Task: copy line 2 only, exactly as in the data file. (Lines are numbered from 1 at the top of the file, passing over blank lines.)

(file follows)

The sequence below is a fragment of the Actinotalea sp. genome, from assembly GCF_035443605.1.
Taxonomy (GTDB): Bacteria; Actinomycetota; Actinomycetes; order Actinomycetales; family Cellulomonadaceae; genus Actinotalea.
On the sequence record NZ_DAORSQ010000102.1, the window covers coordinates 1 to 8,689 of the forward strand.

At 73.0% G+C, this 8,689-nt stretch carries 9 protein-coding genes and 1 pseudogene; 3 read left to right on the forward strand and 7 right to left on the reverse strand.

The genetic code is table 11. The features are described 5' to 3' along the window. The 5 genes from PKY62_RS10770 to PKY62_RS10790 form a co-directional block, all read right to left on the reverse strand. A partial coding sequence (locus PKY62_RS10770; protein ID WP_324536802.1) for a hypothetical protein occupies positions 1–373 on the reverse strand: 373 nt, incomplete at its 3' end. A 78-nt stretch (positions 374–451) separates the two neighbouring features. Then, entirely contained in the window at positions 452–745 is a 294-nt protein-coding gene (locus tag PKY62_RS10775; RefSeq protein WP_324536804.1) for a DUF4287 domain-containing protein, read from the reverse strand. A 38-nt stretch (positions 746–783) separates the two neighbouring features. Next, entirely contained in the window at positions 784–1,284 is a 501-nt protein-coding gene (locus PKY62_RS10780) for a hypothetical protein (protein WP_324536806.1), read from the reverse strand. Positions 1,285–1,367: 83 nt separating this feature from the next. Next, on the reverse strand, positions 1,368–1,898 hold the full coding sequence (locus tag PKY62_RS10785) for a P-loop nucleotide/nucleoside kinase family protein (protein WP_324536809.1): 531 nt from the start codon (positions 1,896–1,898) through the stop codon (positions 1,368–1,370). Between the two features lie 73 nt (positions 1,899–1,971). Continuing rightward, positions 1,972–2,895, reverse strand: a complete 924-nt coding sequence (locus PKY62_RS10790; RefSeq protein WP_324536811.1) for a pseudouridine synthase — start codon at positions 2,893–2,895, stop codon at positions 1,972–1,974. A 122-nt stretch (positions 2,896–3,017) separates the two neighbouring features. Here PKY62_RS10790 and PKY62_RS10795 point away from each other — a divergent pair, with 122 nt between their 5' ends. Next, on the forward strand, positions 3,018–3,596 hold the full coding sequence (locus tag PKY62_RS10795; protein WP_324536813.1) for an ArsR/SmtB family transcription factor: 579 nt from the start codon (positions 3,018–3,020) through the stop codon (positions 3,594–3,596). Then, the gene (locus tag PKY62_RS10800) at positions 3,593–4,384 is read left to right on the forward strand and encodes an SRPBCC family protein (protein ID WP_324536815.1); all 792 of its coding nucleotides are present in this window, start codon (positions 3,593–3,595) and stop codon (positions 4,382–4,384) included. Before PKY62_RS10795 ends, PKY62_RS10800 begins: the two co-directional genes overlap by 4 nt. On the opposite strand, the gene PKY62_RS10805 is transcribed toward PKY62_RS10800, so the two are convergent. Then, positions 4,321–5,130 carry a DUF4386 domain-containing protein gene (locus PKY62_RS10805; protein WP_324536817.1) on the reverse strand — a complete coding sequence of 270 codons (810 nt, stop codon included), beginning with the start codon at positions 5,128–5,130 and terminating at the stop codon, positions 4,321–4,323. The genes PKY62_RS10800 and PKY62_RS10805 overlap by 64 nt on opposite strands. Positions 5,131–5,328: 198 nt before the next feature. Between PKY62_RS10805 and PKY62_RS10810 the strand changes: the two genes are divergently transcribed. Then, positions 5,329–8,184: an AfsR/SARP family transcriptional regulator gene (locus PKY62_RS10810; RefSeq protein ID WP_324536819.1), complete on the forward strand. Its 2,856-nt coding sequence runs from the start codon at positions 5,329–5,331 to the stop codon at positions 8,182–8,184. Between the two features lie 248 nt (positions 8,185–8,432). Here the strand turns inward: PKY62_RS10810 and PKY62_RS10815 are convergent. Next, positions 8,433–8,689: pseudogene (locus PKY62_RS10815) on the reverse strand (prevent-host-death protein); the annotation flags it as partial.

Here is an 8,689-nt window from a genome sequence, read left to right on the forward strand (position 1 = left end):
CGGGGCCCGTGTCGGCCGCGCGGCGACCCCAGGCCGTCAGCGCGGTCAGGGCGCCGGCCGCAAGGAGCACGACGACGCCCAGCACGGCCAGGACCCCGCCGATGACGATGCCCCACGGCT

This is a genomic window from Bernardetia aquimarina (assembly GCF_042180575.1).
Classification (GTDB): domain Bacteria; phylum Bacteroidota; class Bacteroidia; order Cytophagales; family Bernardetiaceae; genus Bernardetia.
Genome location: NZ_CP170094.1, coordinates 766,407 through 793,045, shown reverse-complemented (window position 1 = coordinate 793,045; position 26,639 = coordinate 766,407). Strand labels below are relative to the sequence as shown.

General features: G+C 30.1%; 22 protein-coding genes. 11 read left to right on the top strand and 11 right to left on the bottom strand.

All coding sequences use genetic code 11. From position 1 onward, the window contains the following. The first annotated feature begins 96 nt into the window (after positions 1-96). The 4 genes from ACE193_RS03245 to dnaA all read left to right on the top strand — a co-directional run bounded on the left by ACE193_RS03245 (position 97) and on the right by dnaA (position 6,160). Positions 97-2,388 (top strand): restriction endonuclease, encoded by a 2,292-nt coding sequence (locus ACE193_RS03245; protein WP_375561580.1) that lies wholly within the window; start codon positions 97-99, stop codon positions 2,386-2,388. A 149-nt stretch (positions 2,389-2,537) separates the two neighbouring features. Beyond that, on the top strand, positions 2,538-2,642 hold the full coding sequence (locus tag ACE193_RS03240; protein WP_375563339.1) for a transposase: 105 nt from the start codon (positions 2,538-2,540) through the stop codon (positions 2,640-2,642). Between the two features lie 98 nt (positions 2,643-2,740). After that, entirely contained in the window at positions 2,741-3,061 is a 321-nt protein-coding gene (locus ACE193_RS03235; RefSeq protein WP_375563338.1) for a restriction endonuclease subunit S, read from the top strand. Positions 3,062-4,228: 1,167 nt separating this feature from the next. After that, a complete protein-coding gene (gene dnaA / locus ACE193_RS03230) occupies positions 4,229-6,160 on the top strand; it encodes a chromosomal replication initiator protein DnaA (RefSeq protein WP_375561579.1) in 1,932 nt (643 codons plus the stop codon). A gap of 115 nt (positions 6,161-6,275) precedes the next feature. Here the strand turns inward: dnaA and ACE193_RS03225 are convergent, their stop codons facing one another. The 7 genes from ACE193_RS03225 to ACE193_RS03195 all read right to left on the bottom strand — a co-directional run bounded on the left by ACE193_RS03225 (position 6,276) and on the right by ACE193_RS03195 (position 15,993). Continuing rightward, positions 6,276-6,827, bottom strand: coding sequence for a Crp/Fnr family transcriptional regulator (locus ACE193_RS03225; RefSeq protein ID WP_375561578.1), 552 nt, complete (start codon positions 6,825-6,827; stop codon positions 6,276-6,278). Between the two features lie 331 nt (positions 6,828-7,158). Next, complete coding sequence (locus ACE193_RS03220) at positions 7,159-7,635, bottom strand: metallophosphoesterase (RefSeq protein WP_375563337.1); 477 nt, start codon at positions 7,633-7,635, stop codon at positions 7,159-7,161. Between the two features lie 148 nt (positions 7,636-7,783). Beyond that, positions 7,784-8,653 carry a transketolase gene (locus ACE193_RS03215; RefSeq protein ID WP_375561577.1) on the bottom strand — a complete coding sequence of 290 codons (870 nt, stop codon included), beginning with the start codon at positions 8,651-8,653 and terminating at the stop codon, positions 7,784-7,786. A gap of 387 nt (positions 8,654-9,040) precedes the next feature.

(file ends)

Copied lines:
Taxonomy (GTDB): Bacteria; Actinomycetota; Actinomycetes; order Actinomycetales; family Cellulomonadaceae; genus Actinotalea.